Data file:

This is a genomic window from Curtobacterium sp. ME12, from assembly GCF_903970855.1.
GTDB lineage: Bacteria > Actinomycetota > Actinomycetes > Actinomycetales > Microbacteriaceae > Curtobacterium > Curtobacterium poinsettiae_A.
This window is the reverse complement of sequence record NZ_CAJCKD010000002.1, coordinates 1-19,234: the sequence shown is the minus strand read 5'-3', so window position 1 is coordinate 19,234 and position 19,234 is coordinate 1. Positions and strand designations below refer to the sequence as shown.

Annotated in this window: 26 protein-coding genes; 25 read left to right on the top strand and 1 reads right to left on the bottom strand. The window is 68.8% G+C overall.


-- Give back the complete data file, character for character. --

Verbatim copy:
This is a genomic window from Curtobacterium sp. ME12, from assembly GCF_903970855.1.
GTDB lineage: Bacteria > Actinomycetota > Actinomycetes > Actinomycetales > Microbacteriaceae > Curtobacterium > Curtobacterium poinsettiae_A.
This window is the reverse complement of sequence record NZ_CAJCKD010000002.1, coordinates 1-19,234: the sequence shown is the minus strand read 5'-3', so window position 1 is coordinate 19,234 and position 19,234 is coordinate 1. Positions and strand designations below refer to the sequence as shown.

Annotated in this window: 26 protein-coding genes; 25 read left to right on the top strand and 1 reads right to left on the bottom strand. The window is 68.8% G+C overall.